Cities generate over 80 per cent of gross domestic product in many countries in Asia and the Pacific and are engines of economic growth that have lifted millions from poverty. This economic growth is accelerating rural to urban migration. Asia’s cities will become home to another 1.1 billion people in the next two decades as the poor continue to be drawn to better opportunities. Today, approximatly 700 million people live in urban slum.
Many cities are already struggling with environmental degradation, traffic congestion, inadequate urban infrastructure, and a lack of basic services, such as water supply, sanitation, and waste management. Environmental footprints of cities are quite alarming and can threaten the natural resources required to sustain the economic development and poverty alleviation rates. Maintaining economic growth, while creating sustainable livable cities for all, is the biggest urban challenge facing Asia and the Pacific today.
Sustainable Development Goals (SDGs) for Cities
UN Environment assists member states and stakeholders to achieve relevant SDGs on cities including SDG 11 (sustainable cities and human settlements) with specific focus on access to housing and basic services, sustainable transport system, sustainable urbanization, access to public spaces, sustainable buildings, per capita environmental impact of cities, and policies towards climate change, resource efficiency and disaster risk reduction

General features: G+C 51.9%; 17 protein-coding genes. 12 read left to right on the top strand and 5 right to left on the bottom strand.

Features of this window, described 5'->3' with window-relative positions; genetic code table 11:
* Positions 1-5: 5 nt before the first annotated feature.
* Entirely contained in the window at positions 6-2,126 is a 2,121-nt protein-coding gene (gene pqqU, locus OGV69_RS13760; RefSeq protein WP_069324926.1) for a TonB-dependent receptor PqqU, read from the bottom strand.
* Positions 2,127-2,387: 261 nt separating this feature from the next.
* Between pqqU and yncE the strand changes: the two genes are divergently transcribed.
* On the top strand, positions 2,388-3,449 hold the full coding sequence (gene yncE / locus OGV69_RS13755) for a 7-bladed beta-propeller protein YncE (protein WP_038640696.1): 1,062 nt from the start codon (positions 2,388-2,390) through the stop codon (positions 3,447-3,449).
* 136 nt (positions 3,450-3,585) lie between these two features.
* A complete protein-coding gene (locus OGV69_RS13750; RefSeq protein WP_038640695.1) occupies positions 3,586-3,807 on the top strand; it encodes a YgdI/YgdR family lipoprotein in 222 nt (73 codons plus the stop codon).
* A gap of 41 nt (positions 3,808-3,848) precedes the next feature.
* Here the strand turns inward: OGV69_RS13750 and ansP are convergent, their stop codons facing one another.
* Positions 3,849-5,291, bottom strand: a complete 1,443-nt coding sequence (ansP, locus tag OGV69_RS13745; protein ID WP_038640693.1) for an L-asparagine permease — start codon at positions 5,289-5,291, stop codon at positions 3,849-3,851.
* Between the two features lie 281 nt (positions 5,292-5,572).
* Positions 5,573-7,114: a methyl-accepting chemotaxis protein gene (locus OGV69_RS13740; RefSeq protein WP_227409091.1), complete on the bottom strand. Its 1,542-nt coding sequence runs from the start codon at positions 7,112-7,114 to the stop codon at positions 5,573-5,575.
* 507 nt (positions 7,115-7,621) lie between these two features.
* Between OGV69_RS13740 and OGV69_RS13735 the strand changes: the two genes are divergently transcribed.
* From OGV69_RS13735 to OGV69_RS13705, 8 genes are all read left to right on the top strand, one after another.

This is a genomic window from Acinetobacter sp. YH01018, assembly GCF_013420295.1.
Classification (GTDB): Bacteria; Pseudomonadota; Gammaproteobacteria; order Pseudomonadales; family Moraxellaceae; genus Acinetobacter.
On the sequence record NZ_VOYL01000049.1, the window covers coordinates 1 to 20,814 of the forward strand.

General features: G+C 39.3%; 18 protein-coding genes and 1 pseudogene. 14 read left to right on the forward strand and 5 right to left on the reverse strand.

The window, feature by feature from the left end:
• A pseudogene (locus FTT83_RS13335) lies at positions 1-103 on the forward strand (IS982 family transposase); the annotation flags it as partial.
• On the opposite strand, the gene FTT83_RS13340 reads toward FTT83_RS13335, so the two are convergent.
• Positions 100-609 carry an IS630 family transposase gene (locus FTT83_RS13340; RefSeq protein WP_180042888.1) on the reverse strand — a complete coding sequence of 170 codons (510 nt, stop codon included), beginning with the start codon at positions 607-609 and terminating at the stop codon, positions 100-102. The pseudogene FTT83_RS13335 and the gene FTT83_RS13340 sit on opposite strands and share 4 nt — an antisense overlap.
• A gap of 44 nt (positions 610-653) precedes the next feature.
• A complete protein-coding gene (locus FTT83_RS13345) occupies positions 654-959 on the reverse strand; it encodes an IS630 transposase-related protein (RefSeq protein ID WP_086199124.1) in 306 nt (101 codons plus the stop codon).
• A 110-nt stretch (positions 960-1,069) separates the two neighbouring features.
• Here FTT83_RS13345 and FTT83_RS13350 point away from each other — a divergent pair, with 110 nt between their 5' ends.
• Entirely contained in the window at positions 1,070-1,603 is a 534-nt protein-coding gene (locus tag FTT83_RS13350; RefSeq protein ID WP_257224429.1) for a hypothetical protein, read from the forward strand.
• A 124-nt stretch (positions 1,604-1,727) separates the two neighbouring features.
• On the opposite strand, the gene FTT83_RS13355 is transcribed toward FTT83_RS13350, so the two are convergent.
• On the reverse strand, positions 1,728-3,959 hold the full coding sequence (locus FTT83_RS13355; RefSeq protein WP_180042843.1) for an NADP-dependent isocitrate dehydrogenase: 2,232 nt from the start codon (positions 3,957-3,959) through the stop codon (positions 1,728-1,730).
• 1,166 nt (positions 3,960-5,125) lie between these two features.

The main areas for the current work on sustainable cities are:
1) Sustainable consumption and production roadmap for cities covering all the sectors
2) Upstream interventions through policy, technology and financing to reduce and manage pollution and waste
UN Environment is promoting sustainable consumption and production practices across Asia and the Pacic to address inefficient resource-use patterns, and cities are the centerpiece where such issues need to be addressed. Since 80 per cent of the GDP come from its urban areas, the quality and efficiency of Asian and Pacific cities will determine the region’s long-term productivity and overall stability. However, inefficiencies, such as unmet demand for urban services (water, energy, and transport), and huge financing requirements hamper economic growth and impede inclusive development, trapping the poor in slums. City pollution—air pollution and ineffiective wastewater treatment and solid waste management—remains a constant problem. Asia Pacific cities contributes enormously towards the emission of greenhouse gases. They are also highly vulnerable to the consequences of climate change, including ooding, landslides, heat waves, and drought. These urban challenges have very significant impacts on the national economies
Partnerships among governments, private sector and other civil society groups can help to achieve resource efficient and environmentally sound production patterns, sustainable lifestyles, circular economy and spur new businesses with additional jobs focusing on green technologies and environmental services. Private sector participation through various mechanisms such as public-private-partnerships will help to improve the level of investments and efficiency of urban environmental management.